To further reinforce the message of staying in and making your own fun this Winter, let’s return to the parlour game-esque antics of The Baffle Book (1930) and see what mental gymnastics the third quarter has in store for us.Continue reading
No, Christmas isn’t for another two months, but it’s been a tough year and so here’s a gift to get you through the darkening days (yes, thank-you, the Southern Hemisphere…): Brad and Moira discussing The Murder at the Vicarage (1930) by Agatha Christie. And I’m there, too, of course. You can’t win ’em all.Continue reading
A podcast episode a couple of months short of 100 years in the making, we are here today to discuss The Mysterious Affair at Styles (1920) by Agatha Christie.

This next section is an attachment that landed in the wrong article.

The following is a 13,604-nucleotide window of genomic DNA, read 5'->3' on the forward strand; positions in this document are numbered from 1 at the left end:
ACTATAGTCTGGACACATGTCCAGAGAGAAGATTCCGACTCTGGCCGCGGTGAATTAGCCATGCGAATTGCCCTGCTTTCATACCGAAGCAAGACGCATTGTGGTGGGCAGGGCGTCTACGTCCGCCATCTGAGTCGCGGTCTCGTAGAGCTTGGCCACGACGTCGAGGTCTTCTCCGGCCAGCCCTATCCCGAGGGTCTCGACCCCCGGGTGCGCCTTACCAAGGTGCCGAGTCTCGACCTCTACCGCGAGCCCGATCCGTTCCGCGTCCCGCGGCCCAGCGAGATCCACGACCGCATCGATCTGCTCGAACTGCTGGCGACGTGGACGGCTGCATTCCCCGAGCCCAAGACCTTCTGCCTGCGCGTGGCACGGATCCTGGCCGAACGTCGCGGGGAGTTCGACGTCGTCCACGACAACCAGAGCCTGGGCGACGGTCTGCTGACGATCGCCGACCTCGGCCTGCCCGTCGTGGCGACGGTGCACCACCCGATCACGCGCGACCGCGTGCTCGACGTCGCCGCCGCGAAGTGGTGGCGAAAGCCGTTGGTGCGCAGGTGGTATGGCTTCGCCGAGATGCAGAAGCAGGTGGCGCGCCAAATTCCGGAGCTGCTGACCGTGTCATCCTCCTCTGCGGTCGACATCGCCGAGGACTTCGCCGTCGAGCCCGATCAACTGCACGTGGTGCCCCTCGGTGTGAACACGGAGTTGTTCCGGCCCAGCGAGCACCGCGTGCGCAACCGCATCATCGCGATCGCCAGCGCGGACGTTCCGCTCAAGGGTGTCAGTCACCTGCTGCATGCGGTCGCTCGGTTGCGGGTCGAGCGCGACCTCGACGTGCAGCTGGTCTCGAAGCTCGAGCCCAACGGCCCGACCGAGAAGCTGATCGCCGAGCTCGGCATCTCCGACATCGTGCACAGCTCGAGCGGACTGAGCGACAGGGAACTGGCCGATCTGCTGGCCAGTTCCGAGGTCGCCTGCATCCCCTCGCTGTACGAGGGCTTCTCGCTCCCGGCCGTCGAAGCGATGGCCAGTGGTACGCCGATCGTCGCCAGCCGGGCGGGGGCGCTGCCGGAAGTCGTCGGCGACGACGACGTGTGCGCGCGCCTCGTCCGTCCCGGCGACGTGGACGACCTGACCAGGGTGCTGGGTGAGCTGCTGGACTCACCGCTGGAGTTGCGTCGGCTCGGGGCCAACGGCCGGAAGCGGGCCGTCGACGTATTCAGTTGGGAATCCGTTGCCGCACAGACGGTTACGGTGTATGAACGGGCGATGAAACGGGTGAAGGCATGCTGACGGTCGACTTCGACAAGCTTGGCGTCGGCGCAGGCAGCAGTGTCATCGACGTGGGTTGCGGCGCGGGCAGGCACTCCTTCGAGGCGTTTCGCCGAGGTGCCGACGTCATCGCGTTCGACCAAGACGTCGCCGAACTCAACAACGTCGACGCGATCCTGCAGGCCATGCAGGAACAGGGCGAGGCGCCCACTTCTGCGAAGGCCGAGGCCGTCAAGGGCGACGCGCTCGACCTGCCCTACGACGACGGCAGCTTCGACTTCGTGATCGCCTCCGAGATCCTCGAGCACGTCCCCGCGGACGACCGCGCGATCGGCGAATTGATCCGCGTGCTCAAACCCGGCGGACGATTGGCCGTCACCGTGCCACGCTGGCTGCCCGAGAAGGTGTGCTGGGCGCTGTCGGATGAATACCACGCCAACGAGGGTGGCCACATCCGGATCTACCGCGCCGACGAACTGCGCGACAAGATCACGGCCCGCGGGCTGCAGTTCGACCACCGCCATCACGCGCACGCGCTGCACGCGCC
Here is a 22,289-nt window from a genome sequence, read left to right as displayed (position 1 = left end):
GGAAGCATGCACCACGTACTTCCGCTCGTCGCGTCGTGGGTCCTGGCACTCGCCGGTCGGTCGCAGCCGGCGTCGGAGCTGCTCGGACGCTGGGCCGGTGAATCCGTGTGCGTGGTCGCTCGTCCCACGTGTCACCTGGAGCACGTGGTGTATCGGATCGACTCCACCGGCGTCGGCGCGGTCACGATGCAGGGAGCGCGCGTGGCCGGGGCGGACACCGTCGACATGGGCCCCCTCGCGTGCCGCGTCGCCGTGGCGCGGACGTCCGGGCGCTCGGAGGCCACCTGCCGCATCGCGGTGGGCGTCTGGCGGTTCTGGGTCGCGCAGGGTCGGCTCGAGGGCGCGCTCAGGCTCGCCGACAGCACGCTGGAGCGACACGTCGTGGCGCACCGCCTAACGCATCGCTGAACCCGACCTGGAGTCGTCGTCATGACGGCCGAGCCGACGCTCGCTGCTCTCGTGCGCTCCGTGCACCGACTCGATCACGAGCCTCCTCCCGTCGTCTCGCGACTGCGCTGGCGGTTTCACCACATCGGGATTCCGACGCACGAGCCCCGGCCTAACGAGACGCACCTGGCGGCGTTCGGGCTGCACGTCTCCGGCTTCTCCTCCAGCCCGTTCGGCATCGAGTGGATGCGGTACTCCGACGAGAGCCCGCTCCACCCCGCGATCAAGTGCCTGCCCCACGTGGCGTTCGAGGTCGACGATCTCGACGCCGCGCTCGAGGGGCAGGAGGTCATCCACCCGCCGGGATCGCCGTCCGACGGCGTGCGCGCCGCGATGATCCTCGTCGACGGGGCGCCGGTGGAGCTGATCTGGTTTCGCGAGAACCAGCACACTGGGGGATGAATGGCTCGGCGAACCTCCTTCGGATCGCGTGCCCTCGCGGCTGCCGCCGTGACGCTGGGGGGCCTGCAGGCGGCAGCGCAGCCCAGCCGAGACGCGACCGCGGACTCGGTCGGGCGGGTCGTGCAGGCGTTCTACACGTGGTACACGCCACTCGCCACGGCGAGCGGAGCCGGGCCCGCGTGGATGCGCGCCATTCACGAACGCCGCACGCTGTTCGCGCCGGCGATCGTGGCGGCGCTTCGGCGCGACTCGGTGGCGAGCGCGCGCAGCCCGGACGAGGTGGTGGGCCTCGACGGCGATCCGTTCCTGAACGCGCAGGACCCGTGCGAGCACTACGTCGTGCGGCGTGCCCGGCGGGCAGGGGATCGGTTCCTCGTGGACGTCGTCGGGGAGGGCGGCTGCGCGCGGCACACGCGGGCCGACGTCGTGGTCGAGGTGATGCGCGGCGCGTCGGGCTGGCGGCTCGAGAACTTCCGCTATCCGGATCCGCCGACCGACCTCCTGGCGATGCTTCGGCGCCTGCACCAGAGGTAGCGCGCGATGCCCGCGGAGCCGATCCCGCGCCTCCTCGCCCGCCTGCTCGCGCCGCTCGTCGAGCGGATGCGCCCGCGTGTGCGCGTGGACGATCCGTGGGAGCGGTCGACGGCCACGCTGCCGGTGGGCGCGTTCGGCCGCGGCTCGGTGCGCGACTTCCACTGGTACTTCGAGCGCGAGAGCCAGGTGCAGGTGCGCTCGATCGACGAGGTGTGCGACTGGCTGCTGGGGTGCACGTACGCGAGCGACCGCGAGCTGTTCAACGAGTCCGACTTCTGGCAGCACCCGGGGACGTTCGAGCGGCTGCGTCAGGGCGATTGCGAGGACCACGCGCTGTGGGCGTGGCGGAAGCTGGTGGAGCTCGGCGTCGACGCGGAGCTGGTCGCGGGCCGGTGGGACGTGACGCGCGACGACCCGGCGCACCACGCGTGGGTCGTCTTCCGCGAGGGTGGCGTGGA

Every post could be someone’s first post, so just in case you’re new here: this post today is rich in spoiler-heavy details about the novel The Eye of Osiris, a.k.a. The Vanishing Man (1911) by R. Austin Freeman. Read on only if you don’t mind having plot details discussed. Do not assume I’m going to be vague and mindful of avoiding spoilers.
As in life, this blog has a few untrimmed threads hanging — one of these days I really must return to The Knox Decalogue and The Criminous Alphabet — but for today it’s back to The Baffle Book (1930). The first seven problems in F. Tennyson Jesse’s edit of Lassiter Wren and Randle McKay’s famous puzzle series failed to excite my reason or my enthusiasm, so how does this second quarter of puzzles stand up?
Well, c’mon — lucky number 13. Something had to go wrong, didn’t it?
This post serves a double purpose: firstly to reassure you that the promised spoiler-heavy discussion about The Box Office Murders, a.k.a. The Purple Sickle Murders (1929) by Freeman Wills Crofts is on the way, and secondly to let you know about the next spoiler-heavy review coming in April.